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Petty thefts and losses
by Inspector K. W. Norman,
Crime Prevention Section, New Scotland Yard.
• The use of the word "pilferage" immediately conjures up a picture of petty thefts and acceptable losses. It should be realized, how ever, that pilferage can be responsible for substantial annual losses much of which can be prevented. Petty theft within the company is not always readily apparent to management and because of this is sometimes overlooked or "written off". Precisely to what extent these losses amount to is rarely known.
The first requirement to reduce losses is an effective goods control system to ensure adequate checking of goods inwards and outwards. Similar checks should be instituted if the goods are subject to movement within the organization. Stores and warehouses should be closely supervised and under an effective control system, always remembering that efforts to prevent the stealing of single items are useless if the system will not prevent a driver from taking away a complete van load, whether this is done with or without collusion.
Under no circumstances should employees be permitted to take off-cuts or scraps of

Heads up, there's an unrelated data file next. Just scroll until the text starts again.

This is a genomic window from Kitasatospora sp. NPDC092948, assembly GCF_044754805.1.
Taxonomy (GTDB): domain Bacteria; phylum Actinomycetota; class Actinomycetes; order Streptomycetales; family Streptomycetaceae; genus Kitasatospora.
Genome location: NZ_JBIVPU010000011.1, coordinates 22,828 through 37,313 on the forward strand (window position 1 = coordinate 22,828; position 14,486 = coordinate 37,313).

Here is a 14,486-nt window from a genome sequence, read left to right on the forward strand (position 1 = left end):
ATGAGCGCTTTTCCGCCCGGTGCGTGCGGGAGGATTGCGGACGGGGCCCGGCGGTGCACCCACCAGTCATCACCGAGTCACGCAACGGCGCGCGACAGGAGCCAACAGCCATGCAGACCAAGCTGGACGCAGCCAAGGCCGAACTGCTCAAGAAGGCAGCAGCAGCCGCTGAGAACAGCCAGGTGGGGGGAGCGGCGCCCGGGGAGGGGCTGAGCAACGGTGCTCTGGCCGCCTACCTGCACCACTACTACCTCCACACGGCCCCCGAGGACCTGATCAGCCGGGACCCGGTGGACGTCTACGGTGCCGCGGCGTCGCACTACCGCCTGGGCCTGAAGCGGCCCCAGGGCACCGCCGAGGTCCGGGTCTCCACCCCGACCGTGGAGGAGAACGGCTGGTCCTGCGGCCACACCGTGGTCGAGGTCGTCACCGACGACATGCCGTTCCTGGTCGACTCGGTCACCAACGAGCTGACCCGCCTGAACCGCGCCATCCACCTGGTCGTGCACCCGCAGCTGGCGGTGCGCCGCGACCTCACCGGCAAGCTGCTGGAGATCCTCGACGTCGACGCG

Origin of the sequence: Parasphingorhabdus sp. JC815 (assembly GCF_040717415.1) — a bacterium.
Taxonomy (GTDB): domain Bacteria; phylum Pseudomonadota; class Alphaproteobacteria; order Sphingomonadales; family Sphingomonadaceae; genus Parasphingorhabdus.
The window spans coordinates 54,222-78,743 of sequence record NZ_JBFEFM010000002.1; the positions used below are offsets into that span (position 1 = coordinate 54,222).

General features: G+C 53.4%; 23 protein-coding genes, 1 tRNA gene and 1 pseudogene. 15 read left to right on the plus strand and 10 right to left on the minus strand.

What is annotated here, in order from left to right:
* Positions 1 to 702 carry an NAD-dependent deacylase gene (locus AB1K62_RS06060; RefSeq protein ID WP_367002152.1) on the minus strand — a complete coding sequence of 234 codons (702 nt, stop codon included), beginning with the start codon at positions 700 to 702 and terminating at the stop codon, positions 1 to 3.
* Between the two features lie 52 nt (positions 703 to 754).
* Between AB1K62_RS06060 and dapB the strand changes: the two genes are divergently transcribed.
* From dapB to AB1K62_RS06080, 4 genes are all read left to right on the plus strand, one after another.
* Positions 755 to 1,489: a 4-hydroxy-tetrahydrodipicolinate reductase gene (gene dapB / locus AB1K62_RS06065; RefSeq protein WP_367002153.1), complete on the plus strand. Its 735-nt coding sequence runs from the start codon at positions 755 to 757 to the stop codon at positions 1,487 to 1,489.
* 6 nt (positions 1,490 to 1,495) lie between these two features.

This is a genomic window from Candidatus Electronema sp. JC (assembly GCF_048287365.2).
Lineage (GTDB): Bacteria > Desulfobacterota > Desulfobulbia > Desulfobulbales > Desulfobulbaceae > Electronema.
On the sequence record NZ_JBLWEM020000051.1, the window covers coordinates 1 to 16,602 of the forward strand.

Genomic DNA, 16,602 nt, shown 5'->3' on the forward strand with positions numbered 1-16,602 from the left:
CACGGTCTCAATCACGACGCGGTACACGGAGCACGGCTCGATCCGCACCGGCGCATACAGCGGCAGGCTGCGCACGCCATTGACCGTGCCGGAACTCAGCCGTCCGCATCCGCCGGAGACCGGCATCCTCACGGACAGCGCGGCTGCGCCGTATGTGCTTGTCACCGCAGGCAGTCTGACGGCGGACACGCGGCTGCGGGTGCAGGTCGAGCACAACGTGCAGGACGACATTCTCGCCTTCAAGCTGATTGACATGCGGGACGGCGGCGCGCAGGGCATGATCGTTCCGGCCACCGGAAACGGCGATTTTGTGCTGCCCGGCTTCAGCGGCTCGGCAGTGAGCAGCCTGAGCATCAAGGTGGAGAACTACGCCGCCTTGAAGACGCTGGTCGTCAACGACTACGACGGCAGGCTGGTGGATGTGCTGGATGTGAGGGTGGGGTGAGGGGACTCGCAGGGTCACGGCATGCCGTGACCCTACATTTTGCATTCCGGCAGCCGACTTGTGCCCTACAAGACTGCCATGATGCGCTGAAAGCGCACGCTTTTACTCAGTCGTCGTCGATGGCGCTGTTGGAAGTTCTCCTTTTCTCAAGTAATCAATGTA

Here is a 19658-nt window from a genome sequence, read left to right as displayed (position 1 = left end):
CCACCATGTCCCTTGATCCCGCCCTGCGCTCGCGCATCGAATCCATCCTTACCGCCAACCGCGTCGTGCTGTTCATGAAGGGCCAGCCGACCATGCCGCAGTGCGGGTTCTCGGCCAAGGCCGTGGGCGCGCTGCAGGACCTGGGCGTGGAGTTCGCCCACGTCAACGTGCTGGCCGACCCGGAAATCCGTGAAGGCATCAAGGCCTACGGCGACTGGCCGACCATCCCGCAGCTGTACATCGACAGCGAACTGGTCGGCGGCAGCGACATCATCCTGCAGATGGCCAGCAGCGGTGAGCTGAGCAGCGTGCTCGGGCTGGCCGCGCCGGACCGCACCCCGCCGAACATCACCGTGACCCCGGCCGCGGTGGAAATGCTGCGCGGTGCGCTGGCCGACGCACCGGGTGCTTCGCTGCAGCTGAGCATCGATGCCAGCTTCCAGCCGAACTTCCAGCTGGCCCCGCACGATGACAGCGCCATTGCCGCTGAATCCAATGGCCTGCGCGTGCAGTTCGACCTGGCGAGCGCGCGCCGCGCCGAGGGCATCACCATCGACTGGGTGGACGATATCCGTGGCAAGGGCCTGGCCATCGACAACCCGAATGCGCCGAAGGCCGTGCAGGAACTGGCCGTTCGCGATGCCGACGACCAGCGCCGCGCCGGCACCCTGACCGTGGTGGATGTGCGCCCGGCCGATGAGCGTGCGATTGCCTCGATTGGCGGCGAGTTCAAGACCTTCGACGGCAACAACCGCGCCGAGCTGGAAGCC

material as "perks". Application for such
material should be made to a responsible member of the staff and carefully vetted by him. Unless this is done, sound material will quickly become "scrap" or an "off-cut". The company's right to stop and search its employees on company premises, includ ing times when they are leaving, should bp -contained in the company rules. Each employee should be informed in writing of the conditions of service, particularly the right to search, before his engagement. An employee subsequently refusing to permit this right to be carried out should be reported. Subject to there being no good reason to the contrary, his services should be terminated.
Where the nature of the company's business is such that it is desirable for employees to be subjected to a snap search, friction can be avoided if this is done by random selection. Such selection can be carried out by an elected representative of the employees, in the gate-house and shortly before work finishes for the day.
Many companies are reluctant to institutecriminal proceedings against their employees
when they have been detected in criminal activity. There are a variety of reasons for this attitude, not least of which is a mis guided desire to avoid the risk of a breakdown in management/employee relationship. I believe that failure to take firm action against an employee found to be thieving from the company is a gross injustice towards those members of the staff who remain steadfastly honest and loyal. Furthermore, such failure can only lead to an undermining of security generally and offer some encouragement to employees to steal company property.